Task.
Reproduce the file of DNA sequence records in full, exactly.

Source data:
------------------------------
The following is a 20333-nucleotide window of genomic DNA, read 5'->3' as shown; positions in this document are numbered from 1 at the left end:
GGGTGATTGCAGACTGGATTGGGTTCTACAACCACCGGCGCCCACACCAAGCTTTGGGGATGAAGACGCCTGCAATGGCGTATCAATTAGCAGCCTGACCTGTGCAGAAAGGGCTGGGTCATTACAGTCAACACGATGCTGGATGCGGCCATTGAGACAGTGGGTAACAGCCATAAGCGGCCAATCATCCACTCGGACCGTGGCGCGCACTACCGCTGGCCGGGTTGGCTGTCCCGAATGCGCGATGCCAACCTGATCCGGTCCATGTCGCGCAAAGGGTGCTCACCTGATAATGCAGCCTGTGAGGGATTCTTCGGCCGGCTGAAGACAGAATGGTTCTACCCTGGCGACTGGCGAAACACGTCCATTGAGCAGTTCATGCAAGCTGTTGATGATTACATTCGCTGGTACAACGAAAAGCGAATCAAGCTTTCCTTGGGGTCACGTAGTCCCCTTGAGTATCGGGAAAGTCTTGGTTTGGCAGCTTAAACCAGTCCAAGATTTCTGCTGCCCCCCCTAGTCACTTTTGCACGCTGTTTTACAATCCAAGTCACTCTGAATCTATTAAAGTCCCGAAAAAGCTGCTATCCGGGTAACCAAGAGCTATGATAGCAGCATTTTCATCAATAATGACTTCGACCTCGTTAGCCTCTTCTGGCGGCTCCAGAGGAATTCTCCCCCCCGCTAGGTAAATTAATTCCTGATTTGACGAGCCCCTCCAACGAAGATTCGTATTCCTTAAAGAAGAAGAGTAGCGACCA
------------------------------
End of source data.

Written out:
The following is a 20333-nucleotide window of genomic DNA, read 5'->3' as shown; positions in this document are numbered from 1 at the left end:
GGGTGATTGCAGACTGGATTGGGTTCTACAACCACCGGCGCCCACACCAAGCTTTGGGGATGAAGACGCCTGCAATGGCGTATCAATTAGCAGCCTGACCTGTGCAGAAAGGGCTGGGTCATTACAGTCAACACGATGCTGGATGCGGCCATTGAGACAGTGGGTAACAGCCATAAGCGGCCAATCATCCACTCGGACCGTGGCGCGCACTACCGCTGGCCGGGTTGGCTGTCCCGAATGCGCGATGCCAACCTGATCCGGTCCATGTCGCGCAAAGGGTGCTCACCTGATAATGCAGCCTGTGAGGGATTCTTCGGCCGGCTGAAGACAGAATGGTTCTACCCTGGCGACTGGCGAAACACGTCCATTGAGCAGTTCATGCAAGCTGTTGATGATTACATTCGCTGGTACAACGAAAAGCGAATCAAGCTTTCCTTGGGGTCACGTAGTCCCCTTGAGTATCGGGAAAGTCTTGGTTTGGCAGCTTAAACCAGTCCAAGATTTCTGCTGCCCCCCCTAGTCACTTTTGCACGCTGTTTTACAATCCAAGTCACTCTGAATCTATTAAAGTCCCGAAAAAGCTGCTATCCGGGTAACCAAGAGCTATGATAGCAGCATTTTCATCAATAATGACTTCGACCTCGTTAGCCTCTTCTGGCGGCTCCAGAGGAATTCTCCCCCCCGCTAGGTAAATTAATTCCTGATTTGACGAGCCCCTCCAACGAAGATTCGTATTCCTTAAAGAAGAAGAGTAGCGACCA